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OTTAWA (LifeSiteNews) — New Canadian “clean fuel” regulations coming into effect next year have been blasted as a second carbon tax by industry experts who note the rules will cost the average Canadian worker an extra $1,277 annually. 

According to research commissioned by the Canadians for Affordable Energy, the coming “clean fuel” standards, which mandate an increased amount of potentially engine-damaging ethanol in gasoline, will “have long lasting negative economic consequences.”  

“The direct and indirect economic costs to households add up to $1,277 annually per employed person,” revealed the researchers at LFX Associates of Toronto.  

The “clean fuel” regulations – which go into effect on July 1, 2023 – come straight from the federal government of Prime Minister Justin Trudeau as part of his constantly growing “climate change” agenda, which many Conservative Party of Canada (CPC) critics have said is contributing to the cost-of-living crisis in the nation. 

In time, Trudeau’s new fuel regulations will increase the cost of a liter of gas by as much as 36 cents (nearly $1.40 per gallon). 

The head of Canadians for Affordable Energy is former Liberal MP Dan McTeague, who now runs a gas price site and while hailing from the same party as Trudeau is an advocate for the oil and gas industry.  

Describing Trudeau’s plan, McTeague said “it is simply another tax grab that will only make life more unaffordable for Canadians,” likening the regulation to Trudeau’s carbon tax, which likewise taxes citizens when pumping gas and heating their homes among other things. 

“Families are struggling to afford the basic necessities for their home. Now the Trudeau government is going to make it even more expensive,” he stated. 

According to the report, higher fuel costs will translate into a reduction in real income, something Canadians are already suffering due to higher “energy costs, lower wages, lower capital earnings and increased indirect costs throughout the rest of the economy.”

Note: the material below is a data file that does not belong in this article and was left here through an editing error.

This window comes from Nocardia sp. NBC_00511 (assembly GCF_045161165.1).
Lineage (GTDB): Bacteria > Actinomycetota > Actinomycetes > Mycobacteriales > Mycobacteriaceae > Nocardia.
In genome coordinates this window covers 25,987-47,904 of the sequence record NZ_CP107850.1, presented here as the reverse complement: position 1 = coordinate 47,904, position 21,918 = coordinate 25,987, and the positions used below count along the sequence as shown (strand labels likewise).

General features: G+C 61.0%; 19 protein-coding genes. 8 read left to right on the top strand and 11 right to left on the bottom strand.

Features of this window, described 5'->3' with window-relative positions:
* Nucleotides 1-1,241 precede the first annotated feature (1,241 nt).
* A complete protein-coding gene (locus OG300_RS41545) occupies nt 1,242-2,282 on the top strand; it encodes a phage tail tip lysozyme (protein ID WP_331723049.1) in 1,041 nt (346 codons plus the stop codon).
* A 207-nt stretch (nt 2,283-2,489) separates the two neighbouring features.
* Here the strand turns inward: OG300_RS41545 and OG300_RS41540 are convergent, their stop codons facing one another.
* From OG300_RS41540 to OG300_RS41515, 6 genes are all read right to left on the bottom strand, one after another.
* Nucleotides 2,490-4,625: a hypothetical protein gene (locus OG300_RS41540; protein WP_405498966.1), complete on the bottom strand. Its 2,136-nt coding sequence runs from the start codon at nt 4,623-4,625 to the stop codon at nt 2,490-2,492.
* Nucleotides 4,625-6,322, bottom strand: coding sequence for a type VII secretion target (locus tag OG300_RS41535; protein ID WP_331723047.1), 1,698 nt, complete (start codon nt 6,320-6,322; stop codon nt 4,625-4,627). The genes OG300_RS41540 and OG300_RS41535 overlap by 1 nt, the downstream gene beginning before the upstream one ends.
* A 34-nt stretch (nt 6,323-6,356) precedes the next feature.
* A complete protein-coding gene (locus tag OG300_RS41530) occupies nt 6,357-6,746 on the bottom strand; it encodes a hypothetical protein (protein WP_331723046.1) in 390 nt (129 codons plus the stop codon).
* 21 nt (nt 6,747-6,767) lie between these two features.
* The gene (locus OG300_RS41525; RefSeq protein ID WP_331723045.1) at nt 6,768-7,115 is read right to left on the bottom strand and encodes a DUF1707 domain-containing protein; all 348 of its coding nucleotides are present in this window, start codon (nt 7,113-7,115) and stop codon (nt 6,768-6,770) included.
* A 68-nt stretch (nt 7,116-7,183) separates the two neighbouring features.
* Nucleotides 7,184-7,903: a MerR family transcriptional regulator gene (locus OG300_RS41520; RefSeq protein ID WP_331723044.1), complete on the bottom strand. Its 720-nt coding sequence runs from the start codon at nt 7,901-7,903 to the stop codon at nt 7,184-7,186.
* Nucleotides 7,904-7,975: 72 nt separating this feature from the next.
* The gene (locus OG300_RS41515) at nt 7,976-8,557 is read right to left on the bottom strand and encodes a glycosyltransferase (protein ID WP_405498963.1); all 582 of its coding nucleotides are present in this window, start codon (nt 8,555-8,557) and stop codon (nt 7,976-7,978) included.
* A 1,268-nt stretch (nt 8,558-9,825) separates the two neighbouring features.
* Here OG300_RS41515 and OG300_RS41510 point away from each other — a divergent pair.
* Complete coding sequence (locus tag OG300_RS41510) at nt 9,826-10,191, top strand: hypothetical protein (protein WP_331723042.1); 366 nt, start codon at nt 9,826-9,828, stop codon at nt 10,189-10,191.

The new rules mandate that all refiners at the point of fuel distribution increase the amount of ethanol in gasoline, and biofuels in diesel, as part of what the government’s plan to “reduce the carbon intensity” of traditional fuels by 15 percent by 2030. 

According to McTeague, even if there is full compliance with the new rules, “this tax will achieve no global reduction in green house gas (GHG) emissions.”  

“This new ‘Second Carbon Tax” will not reduce emissions,” stated McTeague. “But it will allow Justin Trudeau to state that he has reduced Canada’s carbon intensity footprint. Unfortunately, any such reduction resulting from this tax will be achieved on the backs of working Canadians.”

Since taking office in 2015, Trudeau has continued to push a  radical environmental agenda, similar to the agendas being pushed the World Economic Forum’s “Great Reset” and the United Nations “Sustainable Development Goals.”

Under his plan, Trudeau intends to decrease nitrous oxide emissions by limiting the use of fertilizer, something farmers have warned will reduce their profits and lead to food shortages. 

The Trudeau government is also wanting to ban the sale of gasoline-powered cars by 2035, despite the fact Canada has the third largest oil reserves in the world, and electric cars have limited use in cold climates.